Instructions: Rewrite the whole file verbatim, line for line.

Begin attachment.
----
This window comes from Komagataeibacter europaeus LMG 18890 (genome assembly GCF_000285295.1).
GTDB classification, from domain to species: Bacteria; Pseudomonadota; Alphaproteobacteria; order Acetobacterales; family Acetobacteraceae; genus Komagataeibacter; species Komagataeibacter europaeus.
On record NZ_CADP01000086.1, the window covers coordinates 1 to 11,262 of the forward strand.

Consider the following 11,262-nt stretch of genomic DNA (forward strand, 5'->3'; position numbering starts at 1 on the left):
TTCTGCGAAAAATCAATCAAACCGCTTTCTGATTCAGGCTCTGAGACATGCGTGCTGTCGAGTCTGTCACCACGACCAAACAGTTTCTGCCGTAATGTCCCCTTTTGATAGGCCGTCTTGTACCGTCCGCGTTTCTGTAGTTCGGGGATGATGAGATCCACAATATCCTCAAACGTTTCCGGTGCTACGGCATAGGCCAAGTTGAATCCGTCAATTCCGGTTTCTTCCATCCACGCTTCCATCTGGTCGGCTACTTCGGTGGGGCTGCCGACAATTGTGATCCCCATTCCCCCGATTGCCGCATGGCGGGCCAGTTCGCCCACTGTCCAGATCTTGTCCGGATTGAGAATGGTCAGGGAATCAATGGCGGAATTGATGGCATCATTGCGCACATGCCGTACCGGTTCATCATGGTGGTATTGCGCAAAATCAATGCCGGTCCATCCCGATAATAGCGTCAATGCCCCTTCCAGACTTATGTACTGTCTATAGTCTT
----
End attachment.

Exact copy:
This window comes from Komagataeibacter europaeus LMG 18890 (genome assembly GCF_000285295.1).
GTDB classification, from domain to species: Bacteria; Pseudomonadota; Alphaproteobacteria; order Acetobacterales; family Acetobacteraceae; genus Komagataeibacter; species Komagataeibacter europaeus.
On record NZ_CADP01000086.1, the window covers coordinates 1 to 11,262 of the forward strand.

Consider the following 11,262-nt stretch of genomic DNA (forward strand, 5'->3'; position numbering starts at 1 on the left):
TTCTGCGAAAAATCAATCAAACCGCTTTCTGATTCAGGCTCTGAGACATGCGTGCTGTCGAGTCTGTCACCACGACCAAACAGTTTCTGCCGTAATGTCCCCTTTTGATAGGCCGTCTTGTACCGTCCGCGTTTCTGTAGTTCGGGGATGATGAGATCCACAATATCCTCAAACGTTTCCGGTGCTACGGCATAGGCCAAGTTGAATCCGTCAATTCCGGTTTCTTCCATCCACGCTTCCATCTGGTCGGCTACTTCGGTGGGGCTGCCGACAATTGTGATCCCCATTCCCCCGATTGCCGCATGGCGGGCCAGTTCGCCCACTGTCCAGATCTTGTCCGGATTGAGAATGGTCAGGGAATCAATGGCGGAATTGATGGCATCATTGCGCACATGCCGTACCGGTTCATCATGGTGGTATTGCGCAAAATCAATGCCGGTCCATCCCGATAATAGCGTCAATGCCCCTTCCAGACTTATGTACTGTCTATAGTCTT